Tuning/repairing old vintage Hondas (and other makes/models) often requires going beyond whatever it says in the factory repair manuals. When bikes are brought back to life after many years, sometimes the process is straightforward and direct; clean the fuel system, replace the battery, adjust the valves, set the ignition timing and off you go! Other times, they defy all the standard settings and you are on your own to discover the blocks to a good running machine.
My recent experience with swapping a rebuild S90 engine into a CL90 chassis lead to many problems, just from a design and structural viewpoint. The “early” S90 has a different set of engine cases, intake manifold system, exhaust port angles differ, different clutch cover, dyno cover and other smaller features which created parts problems and finally required re-rebuilding the engine using the correct matching CL90 engine cases. Even though these 90cc OHC engines were part of a long-running design, substantial changes occurred in the first year or two and that created more problems to be considered.
Once the engine components were swapped back into the stock cases, the carburetor settings were different from one series to the other, calling for careful tuning steps to be followed in order to get the bike running properly again. At first, the engine was running rich (starts with no choke) and fouling the plug, while wafting a bit of oil smoke out the exhaust pipe. The engine wouldn’t take even half-throttle with no load on it. Backtracking on my adjustments, it was discovered that the point gap was out around .018” instead of the normal .012-.016” settings. This can cause a loss of coil saturation and subsequent misfiring that can mimic carburetor problems, if you aren’t careful and observant. In trouble-shooting and/fine tuning efforts, you have to make ONE change at a time, re-evaluate and then try something else if necessary. In this case, the point gap wasn’t a significant issue, so I moved onto the carburetor settings.
Current “wisdom” is that with today’s fuels, you need to richen up the fuel curve about 10% in order to compensate for diluted gasoline energy potentials. In several cases, I have found that the carburetors needed to be richened up about one main jet step to help smooth out the fuel delivery to the engine. I had raised the needle up one notch and was using the stock S90 main jet which was #90. With continued richness on the plug and poor performance, I lowered the needle and re-tried the engine performance once again. There was little or no change, so the main jet was reduced to the stock CL90 size, which is #88. Each time there was just a little cleaner running, but not anything that was really acceptable. Dropping the main jet to #85 seemed to be the magic setting, as the engine started to run cleaner and without the mid-range hesitation.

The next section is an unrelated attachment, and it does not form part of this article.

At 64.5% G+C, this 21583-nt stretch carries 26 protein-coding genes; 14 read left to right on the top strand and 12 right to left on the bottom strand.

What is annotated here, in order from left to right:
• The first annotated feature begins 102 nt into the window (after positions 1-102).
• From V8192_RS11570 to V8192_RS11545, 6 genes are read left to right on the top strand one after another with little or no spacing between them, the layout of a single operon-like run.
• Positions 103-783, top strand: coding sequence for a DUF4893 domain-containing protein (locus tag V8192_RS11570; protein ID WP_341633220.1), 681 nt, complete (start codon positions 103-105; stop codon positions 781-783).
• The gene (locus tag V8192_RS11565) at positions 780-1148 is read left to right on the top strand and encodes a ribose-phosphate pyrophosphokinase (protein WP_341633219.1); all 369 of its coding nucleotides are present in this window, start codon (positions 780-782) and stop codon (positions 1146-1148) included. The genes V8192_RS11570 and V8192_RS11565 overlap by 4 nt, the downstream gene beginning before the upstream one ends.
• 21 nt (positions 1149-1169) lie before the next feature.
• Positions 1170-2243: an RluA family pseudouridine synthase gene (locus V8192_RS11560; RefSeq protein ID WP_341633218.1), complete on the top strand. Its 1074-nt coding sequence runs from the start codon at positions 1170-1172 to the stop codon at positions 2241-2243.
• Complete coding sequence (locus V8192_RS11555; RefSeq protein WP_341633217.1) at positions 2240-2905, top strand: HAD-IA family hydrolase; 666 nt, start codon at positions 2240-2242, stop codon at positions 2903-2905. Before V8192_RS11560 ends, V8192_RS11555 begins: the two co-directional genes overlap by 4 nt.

This may or may not be the final answer in that the air filter is a simple conical unit, standing in for the stock air cleaner/filter setup which was not available with the bike. Once the original S90 engine configuration was altered, the air filter for the S90 was no longer compatible with that of the CL90. More run-time is needed to confirm that the engine is set properly and won’t seize due to an incorrect main jet choice. Sometimes, the changes to the carburetion are masking an ignition system problem. In several cases, I have discovered that a bike will start and run at idle with a failing ignition coil, but when the throttle is cracked open a big misfire occurs and the bike fails to move forward with authority.
One of the other steps was to check the spark plug cap for high-resistance. This specific engine still carried its “Hm” logo’d spark plug cap, which are generally viewed as “non-resistor” types. When this one was checked, the resistance value measured was 33k ohms; whereas the “resistor” style plug caps have only 5k ohm ratings. Swapping out to a new resistor cap helped the performance to some degree, as one of the trouble-shooting steps. It is beginning to appear that many of these spark plug caps might well be faulty as they age and go through many heat cycles.
The ignition coils on the OHC 90 engines are mounted directly to the top of the engine cases, along with the condenser. You can check the primary winding ohms values by disconnecting the engine wiring connector plug and probing into the black wire terminal. Disconnecting the points wire connector allows for access to the other end of the primary windings set. So a probe into the black lead and one in the disconnected points wire connection will give you a reading of the primary wiring ohms resistance. If you need to service the condenser or replace the coil, the motor will have to come out again; or at least be tipped down off of the lower rear mounting bolt.
For the moment, the bike is running smoothly and may have a new owner waiting in the wings who can help take it to the next level. Given the amount of money spent on new parts to make the bike fully functional and the time invested in multiple engine work efforts, it will definitely not go down as a money-maker for MrHonda. It did provide a good platform to continue to hone my tuning skills, though, and perhaps some of these tips will resonate with my readers out there who are wrestling with similar issues. If they won’t run on the OEM spec settings… give them what they want!
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